A major storm blowing in heavy snow and ice is gripping large swaths of the winter-weary US, leaving a dozen people dead and knocking out power to hundreds of thousands of homes.
Thousands of travellers were stranded as flights, including at major air hubs in Atlanta and New York, were cancelled, and nearly 800,000 homes and businesses lost power, mainly in Georgia, and North and South Carolina.
The latest brutal freeze to hammer the eastern states of the country since the start of the year has been dubbed "snowmaggedon", "mind-boggling" and "historic" by major television networks and forecasters.
CBS News said at least 11 deaths had been blamed on the ferocious conditions.
"A strengthening area of low pressure will move up the east coast Thursday bringing with it significant winter weather from the southeast to New England (in the northeast)," said the National Weather Service, which had warned of a "mammoth dome" of Arctic air.
The massive storm - which had an estimated 100 million people in its path in 20 states - hit on Wednesday and by Thursday the National Weather Service had warnings in effect in numerous states, advising people to stay off the "dangerous" roads.
Earlier, President Barack Obama had declared states of emergency in Georgia and South Carolina to deploy federal resources to help deal with the frigid storm.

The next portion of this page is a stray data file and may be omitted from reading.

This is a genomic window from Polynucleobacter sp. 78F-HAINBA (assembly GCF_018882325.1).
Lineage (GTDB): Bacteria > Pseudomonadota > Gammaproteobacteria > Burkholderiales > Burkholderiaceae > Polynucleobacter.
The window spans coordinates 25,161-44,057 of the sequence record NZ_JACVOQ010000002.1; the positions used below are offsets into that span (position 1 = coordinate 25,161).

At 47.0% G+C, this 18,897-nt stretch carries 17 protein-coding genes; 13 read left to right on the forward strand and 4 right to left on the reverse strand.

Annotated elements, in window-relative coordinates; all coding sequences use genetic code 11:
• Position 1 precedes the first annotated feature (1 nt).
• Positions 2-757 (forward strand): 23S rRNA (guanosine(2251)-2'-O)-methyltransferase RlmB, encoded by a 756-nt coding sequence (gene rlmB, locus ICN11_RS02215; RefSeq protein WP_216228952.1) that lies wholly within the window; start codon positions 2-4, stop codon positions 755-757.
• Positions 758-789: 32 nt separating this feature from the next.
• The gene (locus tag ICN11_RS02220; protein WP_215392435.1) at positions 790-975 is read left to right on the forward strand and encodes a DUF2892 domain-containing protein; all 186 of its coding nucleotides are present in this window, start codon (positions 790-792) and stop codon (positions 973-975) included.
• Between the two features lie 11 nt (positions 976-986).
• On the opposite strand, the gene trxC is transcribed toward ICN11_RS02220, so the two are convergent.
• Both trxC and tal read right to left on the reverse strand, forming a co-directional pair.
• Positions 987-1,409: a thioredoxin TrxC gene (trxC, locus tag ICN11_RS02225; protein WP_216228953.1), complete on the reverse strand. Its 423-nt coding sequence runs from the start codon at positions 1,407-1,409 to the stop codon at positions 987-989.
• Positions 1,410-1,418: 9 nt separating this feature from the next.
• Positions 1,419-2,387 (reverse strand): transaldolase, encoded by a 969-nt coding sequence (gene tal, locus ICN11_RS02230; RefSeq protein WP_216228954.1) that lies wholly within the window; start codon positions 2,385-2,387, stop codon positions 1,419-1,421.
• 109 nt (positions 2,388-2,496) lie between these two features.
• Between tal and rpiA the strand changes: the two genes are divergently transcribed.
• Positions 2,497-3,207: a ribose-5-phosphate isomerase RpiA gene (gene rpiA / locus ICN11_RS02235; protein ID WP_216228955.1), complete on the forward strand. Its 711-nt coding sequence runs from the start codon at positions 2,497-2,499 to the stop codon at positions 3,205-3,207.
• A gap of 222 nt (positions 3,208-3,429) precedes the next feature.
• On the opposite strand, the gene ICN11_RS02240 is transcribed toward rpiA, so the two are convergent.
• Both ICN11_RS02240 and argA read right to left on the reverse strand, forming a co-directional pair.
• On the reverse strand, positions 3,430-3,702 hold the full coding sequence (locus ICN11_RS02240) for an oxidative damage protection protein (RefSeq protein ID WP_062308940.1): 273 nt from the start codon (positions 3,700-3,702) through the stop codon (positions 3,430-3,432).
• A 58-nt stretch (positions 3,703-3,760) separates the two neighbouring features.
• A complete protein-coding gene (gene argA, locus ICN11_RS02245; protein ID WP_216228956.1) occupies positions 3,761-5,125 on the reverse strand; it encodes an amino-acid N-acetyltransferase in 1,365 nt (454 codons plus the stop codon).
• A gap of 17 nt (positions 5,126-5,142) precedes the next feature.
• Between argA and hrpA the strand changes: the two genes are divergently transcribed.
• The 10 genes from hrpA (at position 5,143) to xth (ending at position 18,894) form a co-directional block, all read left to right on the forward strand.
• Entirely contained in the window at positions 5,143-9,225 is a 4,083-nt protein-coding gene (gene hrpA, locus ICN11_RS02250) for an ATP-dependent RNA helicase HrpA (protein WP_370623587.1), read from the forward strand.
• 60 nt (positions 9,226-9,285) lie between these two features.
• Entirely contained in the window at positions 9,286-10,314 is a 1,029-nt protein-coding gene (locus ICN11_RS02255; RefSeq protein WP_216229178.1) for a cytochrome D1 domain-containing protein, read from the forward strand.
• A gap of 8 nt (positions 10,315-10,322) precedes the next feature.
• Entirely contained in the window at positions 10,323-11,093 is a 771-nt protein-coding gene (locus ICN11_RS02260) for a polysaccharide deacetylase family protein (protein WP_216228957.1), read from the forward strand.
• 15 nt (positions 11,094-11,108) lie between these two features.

FlightAware website said airlines cancelled at least 3700 flights yesterday and had already shelved 4500 for today.
The US capital's downtown was a virtual ghost town as snow blew in late yesterday, with temperatures hovering around minus three degrees Celsius.
The severe weather has also been playing havoc with US businesses and governments' bottom line.
Payrolls firm ADP said last week that the wintry onslaught has taken a toll on job growth.
Oil prices, by contrast, have been propelled higher by the extra-cold weather and succession of winter storms.
State and local governments are scrambling to cover the cost of clearing the snow, especially as road salt prices skyrocket amid shortages.
Farmers and rural residents are also facing high prices and shortages of the propane used to heat their homes and barns.